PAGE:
In their book Connected, Nicholas Christakis and James Fowler tell a rather odd story:
A strange thing happened in Tanzania in 1962. At a mission boarding school for girls near Lake Victoria in the Bukoba District, there was an epidemic of laughter. And this was not just a few schoolgirls sharing a joke. An irresistible desire to laugh broke out and spread from person to person until more than one thousand people were affected.
It started innocently enough, with three teenaged girls in one school. But soon, nearly everyone had the giggles, and the school had to close temporarily. The students went home to their villages, spreading the epidemic and forcing other schools to shut down.
The laughter was not joyous. Victims reported feeling anxious despite their apparent mirth. Medical officials discovered that the strange illness did seem to be contagious; each new outbreak could be traced to within a few days of contact with someone else already infected. They did everything they knew to determine the biological cause, but found nothing, and eventually the problem disappeared on its own.
Christakis and Fowler cite the story as an example of our invisible social connectedness, and in particular, of the phenomenon of “emotional contagion.” But I want to use the story to make a different point.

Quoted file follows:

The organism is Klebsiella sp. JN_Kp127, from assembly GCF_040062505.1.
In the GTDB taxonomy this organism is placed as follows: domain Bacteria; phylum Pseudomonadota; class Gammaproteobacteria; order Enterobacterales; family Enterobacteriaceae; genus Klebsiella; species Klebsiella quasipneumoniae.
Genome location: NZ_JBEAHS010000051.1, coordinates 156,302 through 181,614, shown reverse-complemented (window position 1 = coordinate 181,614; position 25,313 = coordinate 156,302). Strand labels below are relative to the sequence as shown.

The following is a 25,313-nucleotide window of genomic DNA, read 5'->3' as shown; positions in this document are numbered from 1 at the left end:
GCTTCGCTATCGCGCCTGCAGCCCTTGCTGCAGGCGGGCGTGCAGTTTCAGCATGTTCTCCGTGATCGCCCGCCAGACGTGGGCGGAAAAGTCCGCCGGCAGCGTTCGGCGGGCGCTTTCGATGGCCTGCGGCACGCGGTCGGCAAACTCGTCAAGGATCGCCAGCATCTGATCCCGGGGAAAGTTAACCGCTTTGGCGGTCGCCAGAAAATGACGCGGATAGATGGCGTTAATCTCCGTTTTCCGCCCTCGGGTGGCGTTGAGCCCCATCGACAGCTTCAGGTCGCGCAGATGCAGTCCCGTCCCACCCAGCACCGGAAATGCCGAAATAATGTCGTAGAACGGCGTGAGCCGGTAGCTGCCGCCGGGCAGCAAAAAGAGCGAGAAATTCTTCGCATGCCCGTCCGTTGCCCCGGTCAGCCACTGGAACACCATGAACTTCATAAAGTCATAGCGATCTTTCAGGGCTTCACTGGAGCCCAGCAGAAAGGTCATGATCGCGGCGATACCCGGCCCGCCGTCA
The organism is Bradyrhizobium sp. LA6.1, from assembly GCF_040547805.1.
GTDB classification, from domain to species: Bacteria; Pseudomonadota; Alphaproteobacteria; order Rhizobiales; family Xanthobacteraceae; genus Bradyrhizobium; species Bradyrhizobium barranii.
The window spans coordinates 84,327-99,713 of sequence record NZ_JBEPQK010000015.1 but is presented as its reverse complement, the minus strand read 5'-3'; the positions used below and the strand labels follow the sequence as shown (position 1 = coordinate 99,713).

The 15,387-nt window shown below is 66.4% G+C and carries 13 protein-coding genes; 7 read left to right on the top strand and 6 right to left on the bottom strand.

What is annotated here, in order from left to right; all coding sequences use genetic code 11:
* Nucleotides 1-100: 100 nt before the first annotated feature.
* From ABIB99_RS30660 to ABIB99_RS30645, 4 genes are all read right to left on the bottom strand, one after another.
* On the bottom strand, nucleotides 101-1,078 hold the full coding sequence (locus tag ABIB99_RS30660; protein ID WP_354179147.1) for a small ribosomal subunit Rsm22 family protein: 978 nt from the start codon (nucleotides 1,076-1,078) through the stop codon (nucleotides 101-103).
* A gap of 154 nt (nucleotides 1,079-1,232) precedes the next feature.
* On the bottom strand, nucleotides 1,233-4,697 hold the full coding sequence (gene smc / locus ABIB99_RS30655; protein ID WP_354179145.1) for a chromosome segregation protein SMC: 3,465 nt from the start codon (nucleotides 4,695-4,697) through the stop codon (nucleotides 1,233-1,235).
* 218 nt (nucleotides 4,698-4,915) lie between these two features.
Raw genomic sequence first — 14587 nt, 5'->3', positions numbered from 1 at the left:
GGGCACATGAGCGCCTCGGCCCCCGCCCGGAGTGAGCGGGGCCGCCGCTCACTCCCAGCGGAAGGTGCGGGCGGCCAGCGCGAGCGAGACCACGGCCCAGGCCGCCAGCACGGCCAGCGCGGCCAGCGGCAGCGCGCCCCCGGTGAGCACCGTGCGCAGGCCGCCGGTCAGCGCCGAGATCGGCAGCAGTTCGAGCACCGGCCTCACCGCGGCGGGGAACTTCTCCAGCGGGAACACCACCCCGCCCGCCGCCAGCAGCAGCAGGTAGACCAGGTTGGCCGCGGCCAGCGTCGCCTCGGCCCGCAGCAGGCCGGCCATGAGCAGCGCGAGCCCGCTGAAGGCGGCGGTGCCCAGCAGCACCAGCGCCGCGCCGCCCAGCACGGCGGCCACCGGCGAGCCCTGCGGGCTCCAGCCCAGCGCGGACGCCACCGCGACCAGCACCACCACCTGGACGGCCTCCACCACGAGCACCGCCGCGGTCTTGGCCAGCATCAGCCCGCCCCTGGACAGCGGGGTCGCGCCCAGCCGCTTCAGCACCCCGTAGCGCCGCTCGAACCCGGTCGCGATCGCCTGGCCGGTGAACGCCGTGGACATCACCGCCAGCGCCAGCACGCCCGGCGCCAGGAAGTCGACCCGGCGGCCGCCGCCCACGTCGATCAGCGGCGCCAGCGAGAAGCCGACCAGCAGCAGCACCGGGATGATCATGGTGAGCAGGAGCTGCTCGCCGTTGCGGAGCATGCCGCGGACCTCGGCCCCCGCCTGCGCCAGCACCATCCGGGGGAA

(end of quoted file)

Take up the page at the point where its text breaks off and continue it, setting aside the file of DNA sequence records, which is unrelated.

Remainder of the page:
When people develop symptoms, doctors are called in to diagnose and treat. If new and mysterious symptoms show up in more than one place, epidemiologists step in. How are the cases connected? What’s the infectious agent? The assumption is that the different cases are outbreaks of the same illness; the goal is to isolate and if possible eradicate the disease.
But what happens if there are outbreaks of the Holy Spirit?
I know: it’s a stretch. But bear with me—I’m trying to suggest a way of thinking about the situation described in the last post, in which the Christians at Corinth had developed divisive attitudes about the manifestations of the Spirit in their midst.
Paul is trying to change how the believers in Corinth think about spiritual gifts. If it’s not too strange to suggest this, it’s as if he wants them to think more like epidemiologists. Epidemiologists don’t treat cases of illness as separate. Even if the symptoms are not entirely identical, they’re still assumed to be manifestations of the same infection. To miss the connection, to miss the bigger picture, is to miss everything.
That’s not to say, of course, that the Holy Spirit is an infectious disease (though there may be a “viral” influence in the broader sense)! But it is to say that to take individual pride in one’s spiritual gift, to separate the gift from the Giver, may make about as much sense as a Tanzanian teenager thinking that uncontrollable giggling makes him or her better than someone else.
It’s with that in mind that we’re ready to look at Paul’s list of spiritual gifts in the next post.